The Last Matriarch: Day of the Robin by David L. Simmons is a slow-brewing suspense thriller set in the Black community of High Point, North Carolina. The Matriarch of the community, Johnnie Mae Dixon, guides the children with her foresight and wisdom. Her daughter, Sylvia, wanted to know what triggered the bootleg war in the fifties. The story then leaps to the fifties, where the underworld businesses were flourishing but not without power struggle and greed.
While uncovering the reason for the bootleg war, everyone sees only one side of the story. What if there was another side, a much darker one, waiting to be unveiled? The Last Matriarch: Day of the Robin is undoubtedly a perfectly structured thriller. It opens with a pitch that creates suspense right away. But the author reveals the circumstances which lead to the opening scene much later.
He builds a carefully crafted story before introducing the secrets. The story features a large number of characters. But the author gives space and time to each of them to express themselves.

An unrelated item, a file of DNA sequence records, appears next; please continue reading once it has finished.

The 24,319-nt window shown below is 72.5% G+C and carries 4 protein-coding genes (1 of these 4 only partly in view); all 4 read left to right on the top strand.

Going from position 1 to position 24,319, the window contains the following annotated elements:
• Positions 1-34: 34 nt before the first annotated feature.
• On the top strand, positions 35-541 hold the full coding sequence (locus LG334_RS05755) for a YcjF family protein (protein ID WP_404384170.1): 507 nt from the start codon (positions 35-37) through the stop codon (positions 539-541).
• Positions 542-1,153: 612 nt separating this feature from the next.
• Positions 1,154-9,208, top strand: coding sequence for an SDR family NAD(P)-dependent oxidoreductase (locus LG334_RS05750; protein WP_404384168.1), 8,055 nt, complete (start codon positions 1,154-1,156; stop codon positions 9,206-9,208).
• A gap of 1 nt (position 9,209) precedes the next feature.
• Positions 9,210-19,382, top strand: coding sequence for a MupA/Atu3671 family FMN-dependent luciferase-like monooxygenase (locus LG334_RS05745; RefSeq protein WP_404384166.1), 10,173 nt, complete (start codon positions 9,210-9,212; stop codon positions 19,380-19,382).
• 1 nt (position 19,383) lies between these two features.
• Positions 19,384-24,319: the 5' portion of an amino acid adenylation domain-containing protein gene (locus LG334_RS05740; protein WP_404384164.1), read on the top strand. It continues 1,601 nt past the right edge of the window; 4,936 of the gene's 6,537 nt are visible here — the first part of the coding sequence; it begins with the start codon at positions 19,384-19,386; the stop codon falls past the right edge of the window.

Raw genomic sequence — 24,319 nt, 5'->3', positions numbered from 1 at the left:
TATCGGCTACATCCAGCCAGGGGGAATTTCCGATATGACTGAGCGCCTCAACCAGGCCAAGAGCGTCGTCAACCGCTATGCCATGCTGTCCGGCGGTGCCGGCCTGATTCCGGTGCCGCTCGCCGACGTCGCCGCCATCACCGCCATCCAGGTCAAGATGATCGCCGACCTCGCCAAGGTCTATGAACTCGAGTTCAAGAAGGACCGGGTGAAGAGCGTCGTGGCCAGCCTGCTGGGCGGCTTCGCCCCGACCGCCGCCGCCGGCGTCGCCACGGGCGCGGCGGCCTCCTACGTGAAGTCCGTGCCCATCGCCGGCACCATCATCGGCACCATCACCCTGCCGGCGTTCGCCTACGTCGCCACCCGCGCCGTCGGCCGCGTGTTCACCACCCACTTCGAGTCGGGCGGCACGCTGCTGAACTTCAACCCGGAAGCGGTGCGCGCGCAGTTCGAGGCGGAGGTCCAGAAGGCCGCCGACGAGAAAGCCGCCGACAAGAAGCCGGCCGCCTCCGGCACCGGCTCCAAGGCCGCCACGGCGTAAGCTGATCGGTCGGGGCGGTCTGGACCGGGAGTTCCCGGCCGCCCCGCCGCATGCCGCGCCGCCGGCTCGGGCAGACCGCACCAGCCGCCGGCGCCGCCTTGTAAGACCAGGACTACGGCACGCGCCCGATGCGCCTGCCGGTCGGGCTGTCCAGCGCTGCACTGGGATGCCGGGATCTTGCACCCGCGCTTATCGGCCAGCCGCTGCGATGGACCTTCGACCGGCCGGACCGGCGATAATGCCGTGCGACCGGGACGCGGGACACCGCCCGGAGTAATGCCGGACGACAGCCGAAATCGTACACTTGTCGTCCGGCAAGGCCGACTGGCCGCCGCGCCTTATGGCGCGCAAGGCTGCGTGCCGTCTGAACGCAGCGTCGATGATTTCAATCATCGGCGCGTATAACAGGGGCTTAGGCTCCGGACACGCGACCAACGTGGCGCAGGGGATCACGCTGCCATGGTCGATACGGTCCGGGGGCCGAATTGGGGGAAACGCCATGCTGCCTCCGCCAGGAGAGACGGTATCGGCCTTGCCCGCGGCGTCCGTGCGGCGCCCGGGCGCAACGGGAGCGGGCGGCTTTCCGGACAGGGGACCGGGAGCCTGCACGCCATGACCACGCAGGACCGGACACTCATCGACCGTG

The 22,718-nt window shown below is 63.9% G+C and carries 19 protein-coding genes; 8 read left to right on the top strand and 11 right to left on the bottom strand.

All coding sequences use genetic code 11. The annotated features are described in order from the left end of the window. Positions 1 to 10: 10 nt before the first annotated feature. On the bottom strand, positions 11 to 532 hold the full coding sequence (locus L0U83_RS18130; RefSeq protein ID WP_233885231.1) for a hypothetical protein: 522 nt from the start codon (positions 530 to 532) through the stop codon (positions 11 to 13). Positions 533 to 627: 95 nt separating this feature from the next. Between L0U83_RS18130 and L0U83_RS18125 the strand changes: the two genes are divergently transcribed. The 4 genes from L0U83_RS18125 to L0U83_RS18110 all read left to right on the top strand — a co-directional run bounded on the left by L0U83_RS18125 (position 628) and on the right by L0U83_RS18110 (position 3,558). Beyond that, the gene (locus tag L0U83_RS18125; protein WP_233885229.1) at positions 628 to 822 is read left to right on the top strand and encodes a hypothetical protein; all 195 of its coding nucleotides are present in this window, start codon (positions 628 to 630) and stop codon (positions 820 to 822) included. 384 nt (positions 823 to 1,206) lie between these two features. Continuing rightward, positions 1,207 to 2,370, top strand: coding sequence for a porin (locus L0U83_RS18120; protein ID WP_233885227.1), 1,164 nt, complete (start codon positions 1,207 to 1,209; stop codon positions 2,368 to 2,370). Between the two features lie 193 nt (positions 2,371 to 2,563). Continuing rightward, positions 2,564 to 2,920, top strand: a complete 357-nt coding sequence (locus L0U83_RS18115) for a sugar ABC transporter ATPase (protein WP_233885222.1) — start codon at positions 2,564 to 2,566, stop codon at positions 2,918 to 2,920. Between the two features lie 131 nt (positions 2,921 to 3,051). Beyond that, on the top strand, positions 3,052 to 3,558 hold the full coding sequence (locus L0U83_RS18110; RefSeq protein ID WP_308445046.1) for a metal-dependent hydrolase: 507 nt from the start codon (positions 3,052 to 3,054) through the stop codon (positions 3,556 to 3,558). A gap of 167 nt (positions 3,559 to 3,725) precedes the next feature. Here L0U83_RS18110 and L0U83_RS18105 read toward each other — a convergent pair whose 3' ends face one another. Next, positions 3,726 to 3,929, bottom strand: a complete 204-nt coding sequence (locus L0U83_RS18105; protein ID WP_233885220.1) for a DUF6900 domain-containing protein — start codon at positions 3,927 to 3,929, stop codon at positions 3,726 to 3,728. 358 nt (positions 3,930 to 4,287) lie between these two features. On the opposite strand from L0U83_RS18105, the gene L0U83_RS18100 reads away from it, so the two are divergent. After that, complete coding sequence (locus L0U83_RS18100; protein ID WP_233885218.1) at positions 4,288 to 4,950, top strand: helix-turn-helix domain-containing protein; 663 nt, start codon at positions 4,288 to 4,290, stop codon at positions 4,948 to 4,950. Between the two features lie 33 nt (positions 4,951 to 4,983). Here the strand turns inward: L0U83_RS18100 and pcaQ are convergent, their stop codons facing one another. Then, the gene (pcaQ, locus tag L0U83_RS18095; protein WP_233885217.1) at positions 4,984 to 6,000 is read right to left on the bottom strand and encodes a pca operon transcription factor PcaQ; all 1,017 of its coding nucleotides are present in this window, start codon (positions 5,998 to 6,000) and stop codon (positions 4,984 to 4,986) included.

We get to know their hidden intentions as the story progresses. The author gives reasons for their actions and why they behave like that. This way he has molded a close-knit story without any loopholes. He maintains the suspense until the very last page. This clearly made the story way more attractive than others. Not many authors have this ability.
One of the highlights of the story is its beautiful narration. David L. Simmons has a peculiar style of expression. Each scene is painted vividly with attention to the details. He narrates human emotions without losing their intensity. Nobody is perfect here. They all have a strong polished face on the outside with a dark vulnerable side hidden beneath them. Although the main story is about the underworld businesses in the fifties, it also features the Black history and their numerous struggles for a quality life and freedom. Overall, this is an excellent piece of work, providing a very pleasurable experience to its readers.
– The Moving Words Review
Official entry: The Most Moving Book Award, Jan. 3, 2022
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